Where the stats quoted go astray is that in addition to the +/-, there should be another % as well. i.e. it should say the poll is accurate to within 3%, 95% of the time. the other 5% of the time you'd expect that the survey results are further out of line than a 3% margin.
In short, as long as you've actually selected a random cross section of the population (tough to do) and the other assumptions hold, then you can actually claim numbers like +/- 3% with a sample size of only about 1000. (that's also why you'll sometimes see "+/- 3%, 19 times out of 20" - or 95%of the time).
| 4:01 pm on Dec 22, 2005 (gmt 0)|
>>There's a lesson in there beyond, "Alexa Rank Can Be Manipulated" ;)
I guess that begs the question, is there any commercial value to being ranked in Alexa?
I don't know, is there?
| 8:05 am on Dec 26, 2005 (gmt 0)|
>"If you assume the population you've polled is a random sample"
Alexa is not a random sample, it is webmasters and Geeks. A tiny percentage of the true population.
Will these people not be more partial to certain types of sites. Yes, WebMasterWorld.com should do great on Alexa, it is a Geek site. But, that is not a random sample.
At the end of the day Alexa can predict popularity among Geek sites, but, not among the general population, which is the bigger number.
Alexa is a small % player, whatever it says doesn't much matter as Yahoo and Goggle both replicate the functions with a much larger poll.
So the real question is why do we need Alexa at all? Why not just use the numbers from Google, Yahoo and to some extent MSN?
| 2:26 am on Dec 27, 2005 (gmt 0)|
I've worked in sample design and percentages pretty much got it right.
There is a bias among those that install the Alexa toolbar (just like the Google toolbar), especially among Geeks. WebmasterWorld's actual rank will be overstated because of this bias. Two good examples might include myspace (currently 14) versus Wikipedia (around 35). Since Wikipedia has lots of Geeks writing articles, I suspect their actual traffic is overstated relative to myspace.
The other problem with Alexa is that it is subject to gaming because of the way the tool works. This gaming is often apparent by looking at a long term trend. I used to frequent a blackhat forum (I'm a convert now, even though the money was better back then) and that forum had a very high Alexa ranking even though it was relatively quiet there.
As a gross estimating tool, it is actually pretty interesting - you can pick a top 50,000 from a 1,000,000+ site.
So to answer your question - you've got more visitors without the toolbar installed than you did in the past (for whatever reason).
| 3:11 am on Dec 27, 2005 (gmt 0)|
I think it is worthless because it can be easily manipulated.
It just makes you wonder...how many of those 30,000 or less sites manipulate their own total to make advertisers believe they are worth more. Sad really. If you are selling advertising it makes you ponder the idea of installing the toolbar to make yourself look better...like a woman does when she applies make-up ( can't hurt to look your best, even though it's not what you really look like :) Not that I would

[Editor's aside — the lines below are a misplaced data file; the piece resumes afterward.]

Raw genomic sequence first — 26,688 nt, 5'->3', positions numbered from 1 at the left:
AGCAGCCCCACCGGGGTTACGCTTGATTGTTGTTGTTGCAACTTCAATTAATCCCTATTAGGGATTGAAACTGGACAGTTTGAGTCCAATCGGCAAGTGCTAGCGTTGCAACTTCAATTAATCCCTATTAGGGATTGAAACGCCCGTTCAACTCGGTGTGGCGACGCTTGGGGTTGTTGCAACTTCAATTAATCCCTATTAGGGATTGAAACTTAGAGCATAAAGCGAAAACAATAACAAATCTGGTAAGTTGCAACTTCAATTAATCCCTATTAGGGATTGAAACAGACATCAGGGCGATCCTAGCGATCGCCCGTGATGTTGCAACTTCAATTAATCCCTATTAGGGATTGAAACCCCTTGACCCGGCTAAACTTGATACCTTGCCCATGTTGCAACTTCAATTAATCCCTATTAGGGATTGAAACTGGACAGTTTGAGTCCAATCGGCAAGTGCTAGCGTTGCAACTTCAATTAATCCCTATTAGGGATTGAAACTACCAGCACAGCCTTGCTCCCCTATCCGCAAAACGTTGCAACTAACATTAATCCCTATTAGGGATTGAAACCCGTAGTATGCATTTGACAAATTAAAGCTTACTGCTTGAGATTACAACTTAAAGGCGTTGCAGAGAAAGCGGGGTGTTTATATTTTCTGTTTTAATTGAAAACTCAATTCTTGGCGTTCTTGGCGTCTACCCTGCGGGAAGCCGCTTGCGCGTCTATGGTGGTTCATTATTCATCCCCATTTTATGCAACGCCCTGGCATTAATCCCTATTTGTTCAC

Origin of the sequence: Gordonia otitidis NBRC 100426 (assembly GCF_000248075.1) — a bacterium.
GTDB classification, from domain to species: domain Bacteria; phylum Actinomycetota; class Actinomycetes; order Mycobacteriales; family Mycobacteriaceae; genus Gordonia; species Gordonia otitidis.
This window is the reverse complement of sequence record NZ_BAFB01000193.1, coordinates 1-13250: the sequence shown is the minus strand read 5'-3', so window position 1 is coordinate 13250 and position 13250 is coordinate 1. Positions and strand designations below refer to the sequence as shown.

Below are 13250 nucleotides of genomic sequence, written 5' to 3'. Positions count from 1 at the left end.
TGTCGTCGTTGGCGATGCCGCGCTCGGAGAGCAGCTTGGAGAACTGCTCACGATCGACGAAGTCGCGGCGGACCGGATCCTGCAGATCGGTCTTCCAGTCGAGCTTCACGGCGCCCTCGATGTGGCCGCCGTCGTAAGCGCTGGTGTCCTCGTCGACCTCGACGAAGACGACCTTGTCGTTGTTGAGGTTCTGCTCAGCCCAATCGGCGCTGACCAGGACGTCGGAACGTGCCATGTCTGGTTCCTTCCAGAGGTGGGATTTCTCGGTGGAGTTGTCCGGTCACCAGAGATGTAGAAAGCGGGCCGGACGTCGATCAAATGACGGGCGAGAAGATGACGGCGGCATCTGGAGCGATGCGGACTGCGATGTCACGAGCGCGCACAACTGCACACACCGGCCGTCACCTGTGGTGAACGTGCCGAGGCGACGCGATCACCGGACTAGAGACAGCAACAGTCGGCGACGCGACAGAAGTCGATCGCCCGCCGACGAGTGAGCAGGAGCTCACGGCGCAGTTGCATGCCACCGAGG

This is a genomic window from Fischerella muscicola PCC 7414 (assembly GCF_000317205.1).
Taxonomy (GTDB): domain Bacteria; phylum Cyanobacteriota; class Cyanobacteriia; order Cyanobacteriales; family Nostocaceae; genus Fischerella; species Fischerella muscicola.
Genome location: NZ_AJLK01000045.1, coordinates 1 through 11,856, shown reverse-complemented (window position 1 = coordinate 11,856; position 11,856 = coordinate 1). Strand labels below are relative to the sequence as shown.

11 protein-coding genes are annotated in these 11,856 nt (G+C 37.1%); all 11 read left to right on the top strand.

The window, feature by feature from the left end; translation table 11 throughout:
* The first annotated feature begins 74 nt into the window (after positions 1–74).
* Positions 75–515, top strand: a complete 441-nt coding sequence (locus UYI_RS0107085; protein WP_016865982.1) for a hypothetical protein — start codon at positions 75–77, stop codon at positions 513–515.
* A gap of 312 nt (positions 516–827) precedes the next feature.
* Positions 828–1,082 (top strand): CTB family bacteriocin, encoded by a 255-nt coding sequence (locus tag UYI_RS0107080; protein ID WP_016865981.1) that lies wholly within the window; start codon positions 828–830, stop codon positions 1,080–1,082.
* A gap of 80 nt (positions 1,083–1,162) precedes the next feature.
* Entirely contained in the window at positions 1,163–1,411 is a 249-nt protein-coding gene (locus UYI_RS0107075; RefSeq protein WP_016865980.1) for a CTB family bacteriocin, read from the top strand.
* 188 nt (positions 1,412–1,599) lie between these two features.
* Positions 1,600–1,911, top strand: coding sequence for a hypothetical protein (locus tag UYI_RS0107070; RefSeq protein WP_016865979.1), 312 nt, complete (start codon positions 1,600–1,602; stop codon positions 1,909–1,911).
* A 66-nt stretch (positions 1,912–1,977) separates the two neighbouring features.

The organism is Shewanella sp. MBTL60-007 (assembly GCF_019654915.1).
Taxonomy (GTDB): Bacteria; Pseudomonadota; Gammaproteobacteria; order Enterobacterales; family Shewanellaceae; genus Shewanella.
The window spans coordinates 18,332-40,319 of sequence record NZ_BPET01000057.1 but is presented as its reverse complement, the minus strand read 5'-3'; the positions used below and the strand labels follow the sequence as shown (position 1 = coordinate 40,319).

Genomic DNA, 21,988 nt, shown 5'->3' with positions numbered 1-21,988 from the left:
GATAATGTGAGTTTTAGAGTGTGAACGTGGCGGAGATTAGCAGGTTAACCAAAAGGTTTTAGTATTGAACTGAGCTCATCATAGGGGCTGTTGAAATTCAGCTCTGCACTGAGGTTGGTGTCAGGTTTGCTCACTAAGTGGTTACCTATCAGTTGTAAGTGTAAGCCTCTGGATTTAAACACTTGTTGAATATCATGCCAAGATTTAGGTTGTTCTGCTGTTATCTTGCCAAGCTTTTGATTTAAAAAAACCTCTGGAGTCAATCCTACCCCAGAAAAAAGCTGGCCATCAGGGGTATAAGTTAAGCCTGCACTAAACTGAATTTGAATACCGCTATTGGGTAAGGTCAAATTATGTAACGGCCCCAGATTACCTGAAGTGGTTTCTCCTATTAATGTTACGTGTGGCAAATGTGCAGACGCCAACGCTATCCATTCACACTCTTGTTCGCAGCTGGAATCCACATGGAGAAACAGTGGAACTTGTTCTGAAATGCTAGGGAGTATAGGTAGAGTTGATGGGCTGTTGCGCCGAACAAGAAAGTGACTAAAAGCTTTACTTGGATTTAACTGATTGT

| 3:53 am on Dec 27, 2005 (gmt 0)|
Whether Alexa is trash, easily manipulated, a waste of time or the greatest thing since sliced bread may not matter as much as what the person evaluating your website thinks.
| 5:09 am on Dec 27, 2005 (gmt 0)|
The short version: Take it with a grain of salt.
The long version:
I am changing my tune from saying it is completely worthless to saying it can be used as a general guideline and can be an indicator of certain things, so long it is used along with other tools and it is used with the knowledge that it can be influenced.
Were someone to use AR as a solitary guideline to determine a site's worth, I would say this person perhaps lacks certain knowledge or information and is possibly making an uninformed choice / decision.
Were someone to use AR along with several other tools provided by alexa and then several more tools provided by other parties, then it is likely Alexa can help in the determination of said value.
A site with an Alexa ranking of 10k means little in and of itself, very little.
A site with an AR of 10k, a listing in the Y! directory, a Gpr of 5, a load-time of 12 seconds @ 28.8kbps AND a linkpop of 5k+ is MORE likely to have something under the hood.
Ultimately nothing is guaranteed but as a rule, if ALL indications point towards the fact that a site is a little better than the rest, then it is likely the site IS more than just another...
| 6:54 am on Dec 27, 2005 (gmt 0)|
Only geeks use the Alexa toolbar? I think its the opposite IMHO:
1) Not many self respecting geeks I know would be caught dead with the alexa trashware installed on their PC's.
2) Alexa toolbar on works with Internet Exploiter 5.0 or greater and no self respecting geek would use THAT piece of trashware either ;-)
| 7:25 am on Dec 30, 2005 (gmt 0)|
Is anyone noticed that Alexa’s Ranking went berserk lately?
I’m talking last week alone.